Amid swirling reports that it was about to close a blockbuster deal to acquire publisher Simon & Schuster, private investment giant KKR & Co. Inc. released second quarter earnings results Monday that topped Wall Street expectations as profits from its traditional private equity portfolio sparked improved performance. Assets under management and fee-related earnings rose as well, the company said.
Net income rose to $844.5 million, or $21.99 stockholders equity per share, vs. a loss of $1 billion, in the second quarter last year. The company’s fee-related earnings of $602 million, was a 31% jump from the previous year’s quarter, with assets under management up 6% from the prior year to $519 billion.
The performance of KKR’s insurance segment on paper looked relatively flat for the quarter, with $1.3 billion in net investment income, compared to $965 million for the second quarter of 2022, with insurance costs soaring to $812 million, versus $504 million in the year ago quarter. But company executives stressed the results reflected the positioning and realignment of 2021’s acquisition of Global Atlantic Financial, one of the largest fixed rate and fixed annuity providers, and promised great things in the future.
Global Atlantic a ‘fantastic acquisition’
“Global Atlantic has continued to be a fantastic acquisition for us,” said Rob Lewin, KKR’s chief financial officer in an analyst call Monday. “Overall, GA is continuing to demonstrate significant momentum, with $144 billion of assets under management as of Q2. This has doubled since we announced the acquisition in 2020. A further proof point of our acquisition, and a demonstration of how the alignment we’ve created can drive real success.”
Lewin noted that KKR’s June announcement of a reinsurance agreement with MetLife, which was funded by Global’s balance sheet, will increase the company’s assets under management by another $13 billion upon closing and boost both management fees and insurance operating earnings. In June KKR and GA formed a strategic partnership with Japan Post Insurance, an individual life insurance company, that Lewin said will also pay off in future quarters.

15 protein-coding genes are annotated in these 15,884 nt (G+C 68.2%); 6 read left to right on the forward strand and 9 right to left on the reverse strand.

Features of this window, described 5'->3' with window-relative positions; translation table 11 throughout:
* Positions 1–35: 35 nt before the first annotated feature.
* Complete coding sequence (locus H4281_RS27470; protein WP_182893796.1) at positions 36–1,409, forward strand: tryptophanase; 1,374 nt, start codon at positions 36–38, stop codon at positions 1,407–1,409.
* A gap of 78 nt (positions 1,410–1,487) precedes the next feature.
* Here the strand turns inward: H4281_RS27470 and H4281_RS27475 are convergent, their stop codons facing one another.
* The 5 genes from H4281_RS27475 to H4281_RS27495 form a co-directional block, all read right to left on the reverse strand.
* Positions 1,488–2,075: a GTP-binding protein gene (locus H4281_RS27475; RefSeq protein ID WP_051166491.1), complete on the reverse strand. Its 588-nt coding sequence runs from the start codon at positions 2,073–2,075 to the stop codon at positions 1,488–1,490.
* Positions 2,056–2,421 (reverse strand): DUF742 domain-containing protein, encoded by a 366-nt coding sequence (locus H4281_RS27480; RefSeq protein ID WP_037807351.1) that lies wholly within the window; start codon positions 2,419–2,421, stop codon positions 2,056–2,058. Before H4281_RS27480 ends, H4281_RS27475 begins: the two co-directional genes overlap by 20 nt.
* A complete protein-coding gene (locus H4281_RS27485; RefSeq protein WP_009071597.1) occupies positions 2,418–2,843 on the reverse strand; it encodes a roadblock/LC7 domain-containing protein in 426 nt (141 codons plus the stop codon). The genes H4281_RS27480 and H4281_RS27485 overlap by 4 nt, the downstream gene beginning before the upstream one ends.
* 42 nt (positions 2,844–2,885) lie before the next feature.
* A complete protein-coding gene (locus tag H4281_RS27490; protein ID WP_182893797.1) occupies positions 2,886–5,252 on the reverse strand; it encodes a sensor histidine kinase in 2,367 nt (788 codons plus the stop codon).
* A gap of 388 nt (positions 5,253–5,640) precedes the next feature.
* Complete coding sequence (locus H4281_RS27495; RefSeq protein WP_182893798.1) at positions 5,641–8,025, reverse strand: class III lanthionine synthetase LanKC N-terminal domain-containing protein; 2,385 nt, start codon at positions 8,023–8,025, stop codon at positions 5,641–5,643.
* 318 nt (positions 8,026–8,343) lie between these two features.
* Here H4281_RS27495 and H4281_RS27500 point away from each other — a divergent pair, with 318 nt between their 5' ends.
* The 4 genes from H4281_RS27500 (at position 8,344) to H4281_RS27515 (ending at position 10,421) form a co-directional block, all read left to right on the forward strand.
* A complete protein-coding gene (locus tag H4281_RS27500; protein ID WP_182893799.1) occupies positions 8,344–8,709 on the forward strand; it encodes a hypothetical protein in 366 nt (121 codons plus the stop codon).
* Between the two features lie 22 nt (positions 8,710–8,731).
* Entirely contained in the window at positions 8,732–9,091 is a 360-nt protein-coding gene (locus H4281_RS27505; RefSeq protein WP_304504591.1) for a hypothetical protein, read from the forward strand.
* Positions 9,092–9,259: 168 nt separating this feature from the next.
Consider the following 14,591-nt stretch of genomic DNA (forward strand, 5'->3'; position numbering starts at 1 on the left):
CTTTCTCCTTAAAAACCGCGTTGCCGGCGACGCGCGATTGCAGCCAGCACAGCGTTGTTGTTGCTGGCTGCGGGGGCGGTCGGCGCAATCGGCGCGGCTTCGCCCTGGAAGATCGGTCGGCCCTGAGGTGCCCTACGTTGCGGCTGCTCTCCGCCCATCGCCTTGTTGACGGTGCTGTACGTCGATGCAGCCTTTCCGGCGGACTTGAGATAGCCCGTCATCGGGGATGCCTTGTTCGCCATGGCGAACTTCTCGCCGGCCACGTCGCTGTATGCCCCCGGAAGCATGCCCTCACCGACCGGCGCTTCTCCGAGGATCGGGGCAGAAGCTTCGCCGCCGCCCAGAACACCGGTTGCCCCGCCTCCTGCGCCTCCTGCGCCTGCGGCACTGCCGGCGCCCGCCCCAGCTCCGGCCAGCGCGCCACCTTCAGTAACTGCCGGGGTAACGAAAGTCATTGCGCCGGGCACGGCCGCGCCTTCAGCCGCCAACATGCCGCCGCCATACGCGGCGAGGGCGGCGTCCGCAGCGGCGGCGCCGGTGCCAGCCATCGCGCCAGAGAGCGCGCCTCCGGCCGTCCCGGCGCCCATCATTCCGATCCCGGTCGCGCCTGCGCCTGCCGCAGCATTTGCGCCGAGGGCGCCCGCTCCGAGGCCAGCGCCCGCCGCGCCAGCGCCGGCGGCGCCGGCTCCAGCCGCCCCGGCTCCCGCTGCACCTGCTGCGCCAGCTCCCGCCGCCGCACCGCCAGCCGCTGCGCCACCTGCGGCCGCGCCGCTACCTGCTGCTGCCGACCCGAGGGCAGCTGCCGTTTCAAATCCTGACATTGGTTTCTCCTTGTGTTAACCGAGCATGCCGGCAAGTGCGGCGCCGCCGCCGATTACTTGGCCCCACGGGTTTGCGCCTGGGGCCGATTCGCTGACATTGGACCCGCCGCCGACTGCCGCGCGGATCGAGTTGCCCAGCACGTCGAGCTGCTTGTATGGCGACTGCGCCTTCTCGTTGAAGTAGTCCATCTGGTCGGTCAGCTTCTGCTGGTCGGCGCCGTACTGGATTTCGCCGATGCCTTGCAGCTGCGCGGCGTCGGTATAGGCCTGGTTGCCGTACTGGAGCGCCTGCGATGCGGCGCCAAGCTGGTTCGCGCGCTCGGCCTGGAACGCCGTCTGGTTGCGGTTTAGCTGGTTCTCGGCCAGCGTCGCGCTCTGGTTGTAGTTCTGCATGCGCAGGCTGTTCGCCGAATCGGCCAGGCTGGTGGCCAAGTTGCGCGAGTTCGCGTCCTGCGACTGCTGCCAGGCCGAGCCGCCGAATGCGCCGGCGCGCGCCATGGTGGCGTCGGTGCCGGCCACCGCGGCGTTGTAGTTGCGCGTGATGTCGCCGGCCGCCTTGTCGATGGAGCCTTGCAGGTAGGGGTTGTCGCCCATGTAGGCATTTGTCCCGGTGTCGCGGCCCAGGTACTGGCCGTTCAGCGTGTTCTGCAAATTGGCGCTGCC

“This partnership allows us to pursue additional growth opportunities through our collaboration with a key player in the Japanese insurance market,” he said.
The quarter to quarter decline in insurance costs, Lewin said, was a function of a strategic decision at Global to position the company’s books with more liquid securities at the beginning of Q2.
Repositioning books ‘the right decision’
“If you think back to your early part of Q2, we were still in that regional bank crisis timeframe,” he said. “And I think we made the right decision to reposition the books at that point in time. We gave up a little bit of borrowing in the quarter, but I think it was the right decision for the business.”
Company executives also emphasized KKR’s burgeoning asset-backed financing business, which they said was a “massive” $5 trillion market that is losing players, creating a void that KKR hopes to fill. The company reported $227 billion of assets under management in credit and liquid strategies, including $80 billion in private credit and $45 billion in asset based finance.
“We now manage roughly $200 billion for insurance companies,” said Scott Nutall, co-chief executive officer. And about $250 billion from Global Atlantic and the rest from third parties. We have 150 insurance companies that invest with us on a third-party basis, but also, increasingly, we’re seeing interest from institutions.”
KKR officials made only one oblique reference to the news it was acquiring publishing giant Simon & Schuster from Paramount Global for a reported. $1.62 billion. A previous agreement to sell the book publisher to Bertelsmann’s Penguin Random House was blocked by U.S. regulators last year for being anti-competitive — a ruling that was upheld by a federal judge. A transaction with KKR would not likely face the same hurdles. Neither parties have publicly confirmed the transaction.
In trading Monday, KKR stock was up almost 3% to $61.99 per share.
Doug Bailey is a journalist and freelance writer who lives outside of Boston. He can be reached at firstname.lastname@example.org.
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